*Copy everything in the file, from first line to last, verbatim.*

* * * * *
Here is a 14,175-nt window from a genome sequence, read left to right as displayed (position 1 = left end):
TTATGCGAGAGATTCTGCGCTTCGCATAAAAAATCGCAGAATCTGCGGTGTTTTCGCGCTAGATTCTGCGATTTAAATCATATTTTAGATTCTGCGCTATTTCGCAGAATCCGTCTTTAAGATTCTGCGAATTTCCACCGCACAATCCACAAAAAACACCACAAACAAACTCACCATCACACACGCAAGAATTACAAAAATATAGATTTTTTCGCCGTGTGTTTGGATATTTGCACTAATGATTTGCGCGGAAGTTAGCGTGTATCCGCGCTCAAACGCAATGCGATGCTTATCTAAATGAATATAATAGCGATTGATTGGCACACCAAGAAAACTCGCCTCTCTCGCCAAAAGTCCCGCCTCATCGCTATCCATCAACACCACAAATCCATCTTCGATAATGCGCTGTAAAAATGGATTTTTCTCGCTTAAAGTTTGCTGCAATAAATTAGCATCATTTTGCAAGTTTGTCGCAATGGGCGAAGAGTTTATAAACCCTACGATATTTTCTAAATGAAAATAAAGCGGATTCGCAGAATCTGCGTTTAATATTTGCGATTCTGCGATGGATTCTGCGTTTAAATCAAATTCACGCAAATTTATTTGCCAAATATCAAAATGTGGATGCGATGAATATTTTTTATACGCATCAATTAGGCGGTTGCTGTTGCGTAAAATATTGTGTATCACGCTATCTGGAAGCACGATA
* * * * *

Here is a 14,175-nt window from a genome sequence, read left to right as displayed (position 1 = left end):
TTATGCGAGAGATTCTGCGCTTCGCATAAAAAATCGCAGAATCTGCGGTGTTTTCGCGCTAGATTCTGCGATTTAAATCATATTTTAGATTCTGCGCTATTTCGCAGAATCCGTCTTTAAGATTCTGCGAATTTCCACCGCACAATCCACAAAAAACACCACAAACAAACTCACCATCACACACGCAAGAATTACAAAAATATAGATTTTTTCGCCGTGTGTTTGGATATTTGCACTAATGATTTGCGCGGAAGTTAGCGTGTATCCGCGCTCAAACGCAATGCGATGCTTATCTAAATGAATATAATAGCGATTGATTGGCACACCAAGAAAACTCGCCTCTCTCGCCAAAAGTCCCGCCTCATCGCTATCCATCAACACCACAAATCCATCTTCGATAATGCGCTGTAAAAATGGATTTTTCTCGCTTAAAGTTTGCTGCAATAAATTAGCATCATTTTGCAAGTTTGTCGCAATGGGCGAAGAGTTTATAAACCCTACGATATTTTCTAAATGAAAATAAAGCGGATTCGCAGAATCTGCGTTTAATATTTGCGATTCTGCGATGGATTCTGCGTTTAAATCAAATTCACGCAAATTTATTTGCCAAATATCAAAATGTGGATGCGATGAATATTTTTTATACGCATCAATTAGGCGGTTGCTGTTGCGTAAAATATTGTGTATCACGCTATCTGGAAGCACGATA